This urge to push ‘feel good’ attitudes on children can force grade inflation and a lack of discipline. It is difficult for a teacher to praise a child for being average then give him a low mark when he does not fulfill the requirements of an assignment. This creates a society of hypocrites and an air of confusion. Little Johnny is told by his teacher what a wonderful person he is but has to ask why he did not get an A on his assignment.

One component of the self-esteem programs, especially programs like Project Self-Esteem states that a child will not do well in school if he does not feel good about himself. Sandy McDaniel, one of the creators of Project Self-Esteem says that

Our common concern was that the schools overall weren’t attacking learning problems as an attitude problem first. You can’t teach a child who thinks he’s dumb. If his feeling about himself is it’s hopeless to learn, you can’t teach him. If you want him to learn, you need to go in and work with him on that (negative) feeling.

However, a 1990 study from Affective Education shows different. The study measured the performance of students in America compared to the performance of students in five other countries, one of them being Korea. The math scores of the Americans were the lowest of the six whereas the Koreans were first. The test asked whether or not the children believed that they were good at math. Americans answered 68% that they were good at math while only 26% of the Koreans, who scored the highest in math grades, said they were good at math. So the question remains, does a child need to feel special to learn or can a child learn with hard work and dedication?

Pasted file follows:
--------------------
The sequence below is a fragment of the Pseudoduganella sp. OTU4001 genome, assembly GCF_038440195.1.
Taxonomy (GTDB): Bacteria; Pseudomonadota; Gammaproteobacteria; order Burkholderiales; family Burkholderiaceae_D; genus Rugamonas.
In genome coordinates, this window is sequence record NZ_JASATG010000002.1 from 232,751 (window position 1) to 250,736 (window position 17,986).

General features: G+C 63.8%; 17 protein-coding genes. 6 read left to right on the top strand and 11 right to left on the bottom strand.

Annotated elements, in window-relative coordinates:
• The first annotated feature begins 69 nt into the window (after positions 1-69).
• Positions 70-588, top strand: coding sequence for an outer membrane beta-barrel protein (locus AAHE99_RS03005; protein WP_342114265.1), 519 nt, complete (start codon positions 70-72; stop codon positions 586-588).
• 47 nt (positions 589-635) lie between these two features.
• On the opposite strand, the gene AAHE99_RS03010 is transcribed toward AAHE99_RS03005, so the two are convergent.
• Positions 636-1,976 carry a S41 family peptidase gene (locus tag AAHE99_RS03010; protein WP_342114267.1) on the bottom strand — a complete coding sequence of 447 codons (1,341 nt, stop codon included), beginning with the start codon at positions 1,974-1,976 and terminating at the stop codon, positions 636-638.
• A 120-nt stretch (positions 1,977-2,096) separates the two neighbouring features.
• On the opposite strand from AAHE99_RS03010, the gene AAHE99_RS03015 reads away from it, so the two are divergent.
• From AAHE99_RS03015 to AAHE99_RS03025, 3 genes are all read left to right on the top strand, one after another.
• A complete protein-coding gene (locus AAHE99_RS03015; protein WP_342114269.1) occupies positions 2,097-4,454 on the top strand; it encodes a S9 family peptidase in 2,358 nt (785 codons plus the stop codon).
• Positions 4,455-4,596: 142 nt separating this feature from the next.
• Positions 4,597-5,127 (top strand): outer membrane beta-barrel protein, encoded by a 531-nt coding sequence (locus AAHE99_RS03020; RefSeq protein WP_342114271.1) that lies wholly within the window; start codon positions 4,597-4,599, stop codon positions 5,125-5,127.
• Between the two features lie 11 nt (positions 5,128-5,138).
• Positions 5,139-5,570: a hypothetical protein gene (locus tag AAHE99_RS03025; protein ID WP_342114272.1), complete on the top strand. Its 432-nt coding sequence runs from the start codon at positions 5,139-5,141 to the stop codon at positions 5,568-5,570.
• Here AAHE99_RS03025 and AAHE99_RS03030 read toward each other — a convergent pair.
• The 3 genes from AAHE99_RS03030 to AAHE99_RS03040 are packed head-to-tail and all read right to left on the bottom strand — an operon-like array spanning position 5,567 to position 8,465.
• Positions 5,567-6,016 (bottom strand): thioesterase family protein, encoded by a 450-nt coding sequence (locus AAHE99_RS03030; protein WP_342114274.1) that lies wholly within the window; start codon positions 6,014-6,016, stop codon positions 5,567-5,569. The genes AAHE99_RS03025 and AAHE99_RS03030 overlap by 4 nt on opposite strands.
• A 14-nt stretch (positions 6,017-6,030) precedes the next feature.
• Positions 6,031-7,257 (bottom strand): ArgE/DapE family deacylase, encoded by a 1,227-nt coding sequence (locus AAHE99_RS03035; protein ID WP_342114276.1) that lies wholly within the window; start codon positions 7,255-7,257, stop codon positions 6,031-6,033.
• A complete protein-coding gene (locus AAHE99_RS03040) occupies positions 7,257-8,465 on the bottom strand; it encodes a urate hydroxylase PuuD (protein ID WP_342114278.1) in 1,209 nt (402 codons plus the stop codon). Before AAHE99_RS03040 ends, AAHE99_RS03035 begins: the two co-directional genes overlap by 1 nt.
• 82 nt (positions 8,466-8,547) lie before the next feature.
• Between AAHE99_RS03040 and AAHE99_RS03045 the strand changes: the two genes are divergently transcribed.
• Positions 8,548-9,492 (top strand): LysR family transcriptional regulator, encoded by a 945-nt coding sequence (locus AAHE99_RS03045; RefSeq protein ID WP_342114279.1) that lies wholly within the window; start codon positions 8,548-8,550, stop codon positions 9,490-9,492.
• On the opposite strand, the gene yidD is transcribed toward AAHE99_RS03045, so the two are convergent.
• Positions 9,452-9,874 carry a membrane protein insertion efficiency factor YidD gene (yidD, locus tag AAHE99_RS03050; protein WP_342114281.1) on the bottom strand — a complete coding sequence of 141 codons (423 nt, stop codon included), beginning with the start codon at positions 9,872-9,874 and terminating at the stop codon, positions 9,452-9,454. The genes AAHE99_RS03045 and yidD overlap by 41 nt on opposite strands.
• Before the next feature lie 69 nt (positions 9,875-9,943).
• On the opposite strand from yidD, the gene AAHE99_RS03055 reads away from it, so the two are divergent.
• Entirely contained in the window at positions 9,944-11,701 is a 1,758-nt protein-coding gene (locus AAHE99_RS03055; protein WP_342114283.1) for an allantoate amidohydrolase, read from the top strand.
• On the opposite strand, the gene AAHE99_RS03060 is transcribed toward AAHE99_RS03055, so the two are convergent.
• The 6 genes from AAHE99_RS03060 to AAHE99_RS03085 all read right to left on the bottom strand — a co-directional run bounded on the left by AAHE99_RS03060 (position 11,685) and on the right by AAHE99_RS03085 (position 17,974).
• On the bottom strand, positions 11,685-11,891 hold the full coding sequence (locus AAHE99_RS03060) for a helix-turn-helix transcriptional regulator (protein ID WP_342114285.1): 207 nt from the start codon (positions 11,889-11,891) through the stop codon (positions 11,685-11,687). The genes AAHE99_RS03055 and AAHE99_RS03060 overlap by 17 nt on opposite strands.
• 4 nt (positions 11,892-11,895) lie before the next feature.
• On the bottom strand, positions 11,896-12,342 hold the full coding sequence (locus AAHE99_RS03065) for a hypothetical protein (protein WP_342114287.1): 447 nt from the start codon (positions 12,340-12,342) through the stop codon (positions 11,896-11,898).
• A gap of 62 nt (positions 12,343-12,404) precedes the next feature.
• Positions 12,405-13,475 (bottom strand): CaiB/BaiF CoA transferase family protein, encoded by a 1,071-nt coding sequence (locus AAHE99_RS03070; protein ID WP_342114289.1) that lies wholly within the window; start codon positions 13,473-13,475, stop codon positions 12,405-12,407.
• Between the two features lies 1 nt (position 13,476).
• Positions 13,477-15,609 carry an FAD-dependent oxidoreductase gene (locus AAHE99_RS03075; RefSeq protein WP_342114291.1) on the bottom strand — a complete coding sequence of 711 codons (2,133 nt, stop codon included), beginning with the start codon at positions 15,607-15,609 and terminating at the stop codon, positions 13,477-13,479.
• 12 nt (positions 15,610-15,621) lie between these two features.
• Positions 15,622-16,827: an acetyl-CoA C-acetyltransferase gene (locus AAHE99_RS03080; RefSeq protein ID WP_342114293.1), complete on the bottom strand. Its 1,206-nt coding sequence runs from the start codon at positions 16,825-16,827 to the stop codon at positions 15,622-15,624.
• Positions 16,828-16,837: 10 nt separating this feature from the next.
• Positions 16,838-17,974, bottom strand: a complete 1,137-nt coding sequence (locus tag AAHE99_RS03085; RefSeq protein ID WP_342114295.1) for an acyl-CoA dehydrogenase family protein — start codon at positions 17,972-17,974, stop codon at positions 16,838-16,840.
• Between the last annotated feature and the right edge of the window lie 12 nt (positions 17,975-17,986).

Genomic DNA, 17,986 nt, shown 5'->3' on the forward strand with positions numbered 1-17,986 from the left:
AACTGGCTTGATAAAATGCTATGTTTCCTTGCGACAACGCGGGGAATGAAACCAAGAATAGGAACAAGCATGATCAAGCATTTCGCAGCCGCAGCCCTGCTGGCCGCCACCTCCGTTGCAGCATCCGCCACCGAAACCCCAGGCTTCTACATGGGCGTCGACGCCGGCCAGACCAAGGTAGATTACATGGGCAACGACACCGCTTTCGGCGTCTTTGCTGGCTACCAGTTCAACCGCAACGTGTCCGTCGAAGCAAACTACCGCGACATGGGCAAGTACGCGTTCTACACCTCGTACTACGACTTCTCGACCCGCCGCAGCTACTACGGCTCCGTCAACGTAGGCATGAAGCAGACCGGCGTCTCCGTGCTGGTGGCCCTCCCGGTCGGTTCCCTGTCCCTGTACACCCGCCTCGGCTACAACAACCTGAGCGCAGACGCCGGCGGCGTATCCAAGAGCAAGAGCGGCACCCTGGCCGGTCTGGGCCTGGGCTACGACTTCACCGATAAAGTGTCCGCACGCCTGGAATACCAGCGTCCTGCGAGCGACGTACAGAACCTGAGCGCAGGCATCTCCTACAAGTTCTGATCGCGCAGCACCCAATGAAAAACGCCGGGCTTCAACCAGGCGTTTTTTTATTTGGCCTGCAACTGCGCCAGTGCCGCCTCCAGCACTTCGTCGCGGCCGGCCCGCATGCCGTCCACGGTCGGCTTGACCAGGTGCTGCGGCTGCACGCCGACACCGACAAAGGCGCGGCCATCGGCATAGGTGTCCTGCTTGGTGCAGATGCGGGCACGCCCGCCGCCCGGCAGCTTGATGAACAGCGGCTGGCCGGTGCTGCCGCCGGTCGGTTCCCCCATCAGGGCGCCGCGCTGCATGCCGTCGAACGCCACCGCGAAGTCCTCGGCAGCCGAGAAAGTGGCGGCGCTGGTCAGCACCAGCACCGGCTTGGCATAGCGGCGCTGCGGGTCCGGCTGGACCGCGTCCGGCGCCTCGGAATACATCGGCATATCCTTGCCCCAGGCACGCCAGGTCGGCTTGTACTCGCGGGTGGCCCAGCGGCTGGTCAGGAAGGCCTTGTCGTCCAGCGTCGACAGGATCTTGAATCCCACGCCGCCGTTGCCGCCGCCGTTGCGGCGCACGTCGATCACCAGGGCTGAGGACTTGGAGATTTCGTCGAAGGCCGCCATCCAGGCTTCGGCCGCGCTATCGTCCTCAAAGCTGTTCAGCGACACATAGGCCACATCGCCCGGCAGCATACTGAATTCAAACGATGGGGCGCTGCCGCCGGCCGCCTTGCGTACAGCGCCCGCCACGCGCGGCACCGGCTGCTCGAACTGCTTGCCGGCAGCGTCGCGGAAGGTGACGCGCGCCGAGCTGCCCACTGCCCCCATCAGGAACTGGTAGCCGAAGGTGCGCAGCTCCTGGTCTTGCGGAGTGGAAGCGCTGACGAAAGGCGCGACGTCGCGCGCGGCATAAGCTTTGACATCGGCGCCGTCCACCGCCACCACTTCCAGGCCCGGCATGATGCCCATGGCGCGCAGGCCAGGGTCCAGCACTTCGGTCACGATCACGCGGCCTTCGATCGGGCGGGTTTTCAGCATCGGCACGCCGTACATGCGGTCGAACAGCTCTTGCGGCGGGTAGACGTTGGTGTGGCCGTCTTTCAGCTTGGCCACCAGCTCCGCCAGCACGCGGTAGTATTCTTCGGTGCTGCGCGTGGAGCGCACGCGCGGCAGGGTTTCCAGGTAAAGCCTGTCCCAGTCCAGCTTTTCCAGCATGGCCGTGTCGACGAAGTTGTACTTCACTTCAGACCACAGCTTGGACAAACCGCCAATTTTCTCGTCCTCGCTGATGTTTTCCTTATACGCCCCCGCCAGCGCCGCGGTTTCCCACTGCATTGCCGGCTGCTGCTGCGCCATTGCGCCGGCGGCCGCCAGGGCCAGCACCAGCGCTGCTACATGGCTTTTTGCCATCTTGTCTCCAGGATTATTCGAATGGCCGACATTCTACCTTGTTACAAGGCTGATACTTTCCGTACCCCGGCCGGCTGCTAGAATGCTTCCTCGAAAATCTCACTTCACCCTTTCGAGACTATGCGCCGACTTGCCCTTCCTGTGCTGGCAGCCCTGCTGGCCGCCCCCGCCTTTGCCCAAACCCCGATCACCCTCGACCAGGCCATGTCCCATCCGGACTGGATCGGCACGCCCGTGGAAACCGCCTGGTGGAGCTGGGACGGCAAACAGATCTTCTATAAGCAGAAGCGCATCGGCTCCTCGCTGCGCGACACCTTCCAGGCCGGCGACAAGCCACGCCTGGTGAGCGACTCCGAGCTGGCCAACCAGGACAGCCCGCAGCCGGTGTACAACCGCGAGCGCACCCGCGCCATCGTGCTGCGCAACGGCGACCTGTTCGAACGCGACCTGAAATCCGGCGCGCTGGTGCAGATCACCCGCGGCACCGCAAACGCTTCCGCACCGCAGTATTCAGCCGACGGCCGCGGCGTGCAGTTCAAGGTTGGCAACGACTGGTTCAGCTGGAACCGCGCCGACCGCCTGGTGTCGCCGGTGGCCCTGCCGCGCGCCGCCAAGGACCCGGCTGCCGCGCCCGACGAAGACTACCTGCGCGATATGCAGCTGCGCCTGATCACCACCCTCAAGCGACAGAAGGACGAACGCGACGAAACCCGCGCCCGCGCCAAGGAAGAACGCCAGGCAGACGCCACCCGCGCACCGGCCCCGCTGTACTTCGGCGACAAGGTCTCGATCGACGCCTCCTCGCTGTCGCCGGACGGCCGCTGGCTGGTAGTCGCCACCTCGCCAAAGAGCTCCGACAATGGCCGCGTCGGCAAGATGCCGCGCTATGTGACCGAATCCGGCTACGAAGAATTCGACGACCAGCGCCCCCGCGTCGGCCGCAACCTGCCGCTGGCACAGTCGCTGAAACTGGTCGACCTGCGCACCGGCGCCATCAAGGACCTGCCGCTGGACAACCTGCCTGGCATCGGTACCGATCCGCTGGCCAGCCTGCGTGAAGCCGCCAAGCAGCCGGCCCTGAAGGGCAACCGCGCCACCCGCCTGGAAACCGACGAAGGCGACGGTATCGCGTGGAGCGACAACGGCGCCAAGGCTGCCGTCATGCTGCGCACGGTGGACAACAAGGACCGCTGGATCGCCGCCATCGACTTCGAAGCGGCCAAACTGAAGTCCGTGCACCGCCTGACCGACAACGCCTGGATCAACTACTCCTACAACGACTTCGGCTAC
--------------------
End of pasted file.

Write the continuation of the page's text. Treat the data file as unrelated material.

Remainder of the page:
Project Self-Esteem seems to think children need to feel unique and have their egos fluffed to make their way through life. The program stresses moral relativism (situation ethics) and self-interest as a way to grow and develop. Self-interest, not social acceptance is the normal behavior. Much of the program focuses on feelings, beliefs, and attitudes, something that could be interpreted as a form of psychological testing and treatment. This is one aspect of the program that has parents in a bit of an uproar. Some parental groups argue that the program violates religious and privacy rights. They are unhappy the program was implemented without consent of parents and the school board. There were many other complaints about the program as well, but when the program was presented to licensed psychologists, they agreed that some portions were very similar to some of the exercises they used, such as role playing and guided imagery. According to school rules, any program involving psychology or beliefs and values must garner parent permission first. McDaniel argues that it is not psychological treatment. A quick look at the Project Self-Esteem Facebook page shows they advocate religion, Christianity in particular; another subjected hotly debated in schools.

Everyone Wins

Everyone wins. Courtesy

Children are our most precious commodity. They are the future and need to be prepared to handle any issues that come up. We need to ensure they are physically and mentally ready. This onus to prepare children is not just the responsibility of parents, but of everyone who comes in contact with the children. The problem lies in how is this to be done. Not enough praise and the child is neglected. Too much praise and the child is spoiled. Schools need to be the educators of children, not the sole ego boosters. Giving children false praise with self-esteem programs may make a child feel special, but like the cliché says, when everyone is special, no one is.